Those of you who have been following me on Twitter http://twitter.com/loadedbrush will know I have been in Turkey for the past month, drinking tea (to which I am addicted), eating eggplant (more addicted) and smoking the odd cigarette (shhhh! Not remotely hooked). I am proud to report I won at least one match of Backgammon against a local.
Now granted, he had to slow down considerably to match my tedious pace and continue to remind me that the blank face of the die was the worn down four, but a win is a win! Naturally he claims he allowed it to be so, hospitality and all! Of course I know this not to be the case, as at the beginning of the second game we made our very serious bet!
Feeling I had already taken somewhat of a risk merely being female, alone and fraternising with men in such a place, I was not altogether keen to press my luck with further gamble. However my opponent insisted. I countered with,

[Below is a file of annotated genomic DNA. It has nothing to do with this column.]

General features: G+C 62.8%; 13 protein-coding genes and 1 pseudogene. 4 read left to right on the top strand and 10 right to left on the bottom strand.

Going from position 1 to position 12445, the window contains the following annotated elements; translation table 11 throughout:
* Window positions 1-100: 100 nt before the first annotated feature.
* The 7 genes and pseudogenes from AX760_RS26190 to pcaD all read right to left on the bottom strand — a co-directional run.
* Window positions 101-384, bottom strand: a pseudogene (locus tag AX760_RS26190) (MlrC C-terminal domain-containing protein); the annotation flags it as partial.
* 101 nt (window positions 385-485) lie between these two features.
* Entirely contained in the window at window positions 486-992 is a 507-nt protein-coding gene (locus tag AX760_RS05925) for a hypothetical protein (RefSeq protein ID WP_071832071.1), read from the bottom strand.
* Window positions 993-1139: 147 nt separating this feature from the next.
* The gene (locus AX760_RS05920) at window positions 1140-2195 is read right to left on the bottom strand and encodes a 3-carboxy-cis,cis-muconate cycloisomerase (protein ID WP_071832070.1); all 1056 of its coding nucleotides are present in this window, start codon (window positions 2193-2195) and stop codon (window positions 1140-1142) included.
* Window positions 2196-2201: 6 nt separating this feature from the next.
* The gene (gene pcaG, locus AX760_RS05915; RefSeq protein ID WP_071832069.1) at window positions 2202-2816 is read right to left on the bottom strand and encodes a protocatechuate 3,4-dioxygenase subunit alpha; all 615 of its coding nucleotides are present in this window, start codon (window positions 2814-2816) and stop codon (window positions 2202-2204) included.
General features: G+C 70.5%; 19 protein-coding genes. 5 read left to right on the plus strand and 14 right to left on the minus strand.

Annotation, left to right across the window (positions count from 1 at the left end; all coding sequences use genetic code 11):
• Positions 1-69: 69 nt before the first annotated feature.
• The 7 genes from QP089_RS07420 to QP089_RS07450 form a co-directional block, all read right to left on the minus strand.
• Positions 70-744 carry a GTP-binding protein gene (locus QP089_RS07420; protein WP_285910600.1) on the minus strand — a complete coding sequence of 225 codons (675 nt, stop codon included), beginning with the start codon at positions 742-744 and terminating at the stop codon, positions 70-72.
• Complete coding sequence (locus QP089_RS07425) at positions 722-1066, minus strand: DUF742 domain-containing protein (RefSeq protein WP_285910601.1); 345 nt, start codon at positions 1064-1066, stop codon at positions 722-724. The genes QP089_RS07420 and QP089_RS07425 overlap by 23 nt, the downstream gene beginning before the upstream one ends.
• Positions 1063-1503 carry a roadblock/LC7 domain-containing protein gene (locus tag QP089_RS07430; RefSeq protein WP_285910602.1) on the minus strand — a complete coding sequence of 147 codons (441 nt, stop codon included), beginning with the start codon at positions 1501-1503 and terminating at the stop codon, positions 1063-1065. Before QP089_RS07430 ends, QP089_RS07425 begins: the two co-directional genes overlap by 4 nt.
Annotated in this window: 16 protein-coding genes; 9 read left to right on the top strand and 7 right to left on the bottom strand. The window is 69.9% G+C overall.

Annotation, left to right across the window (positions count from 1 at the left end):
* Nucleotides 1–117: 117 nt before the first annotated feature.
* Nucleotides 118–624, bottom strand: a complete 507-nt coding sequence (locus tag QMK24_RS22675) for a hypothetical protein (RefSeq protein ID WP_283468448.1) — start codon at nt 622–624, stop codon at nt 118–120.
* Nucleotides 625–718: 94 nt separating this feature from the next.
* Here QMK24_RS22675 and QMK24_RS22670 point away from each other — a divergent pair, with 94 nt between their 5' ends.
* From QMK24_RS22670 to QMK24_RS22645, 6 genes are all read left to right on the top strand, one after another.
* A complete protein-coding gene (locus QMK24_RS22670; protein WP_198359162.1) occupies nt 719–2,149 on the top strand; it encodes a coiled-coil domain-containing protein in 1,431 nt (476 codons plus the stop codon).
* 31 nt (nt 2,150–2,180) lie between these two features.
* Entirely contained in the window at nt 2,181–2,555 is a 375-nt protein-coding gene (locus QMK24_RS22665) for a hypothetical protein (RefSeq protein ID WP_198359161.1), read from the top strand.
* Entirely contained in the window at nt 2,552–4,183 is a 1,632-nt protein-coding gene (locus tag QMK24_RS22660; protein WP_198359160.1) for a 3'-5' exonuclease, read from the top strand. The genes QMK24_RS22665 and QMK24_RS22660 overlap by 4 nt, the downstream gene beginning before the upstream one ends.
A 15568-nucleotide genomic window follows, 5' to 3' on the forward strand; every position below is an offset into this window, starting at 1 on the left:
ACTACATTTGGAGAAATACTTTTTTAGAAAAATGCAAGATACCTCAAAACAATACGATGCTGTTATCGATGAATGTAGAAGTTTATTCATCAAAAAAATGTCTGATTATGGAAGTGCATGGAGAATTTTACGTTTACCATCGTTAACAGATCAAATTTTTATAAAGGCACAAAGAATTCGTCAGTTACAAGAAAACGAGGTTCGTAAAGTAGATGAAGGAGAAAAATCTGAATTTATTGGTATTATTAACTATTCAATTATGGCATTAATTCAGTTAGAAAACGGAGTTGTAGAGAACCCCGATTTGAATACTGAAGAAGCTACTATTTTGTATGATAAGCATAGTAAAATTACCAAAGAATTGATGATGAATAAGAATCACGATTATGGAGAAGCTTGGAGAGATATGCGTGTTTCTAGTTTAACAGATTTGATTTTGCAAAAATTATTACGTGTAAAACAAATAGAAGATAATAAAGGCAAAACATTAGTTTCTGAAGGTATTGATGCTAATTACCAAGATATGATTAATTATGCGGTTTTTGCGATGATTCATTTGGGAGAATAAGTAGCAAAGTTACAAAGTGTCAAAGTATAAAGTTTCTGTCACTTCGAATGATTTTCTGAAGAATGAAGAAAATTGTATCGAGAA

“Why can’t we just play to play?” After all, I thought, isn’t that what I do so well? As author of The Play Ethic, Pat Kane, wrote “To play is to express one’s full humanity.” It was amusingly pointed out to me that with a bet on the table, I was far more likely to play in a way that reflected my true nature.
There is a moment at the beginning of an Art Jam, when the silence of the blank canvas calls for participants to roll the dice and the risks are perhaps greater than any bet. I could not deny the precious value of this moment. I quickly agreed to what turned out to be a rather tame wager of a bag of pumpkin seeds.
But of course, as my friend also knew, the real game begins when the paint is flowing or the dice are thrown, and tea and talk and new understandings emerge. “If our immediate social universe is about risk, openness and opportunity, then our personal lives must be about energy, enthusiasm, health and optimism, all those capacities needed to enter the fray.” P. Kane
Stay tuned for more reflections on Turkish time and enjoy the games.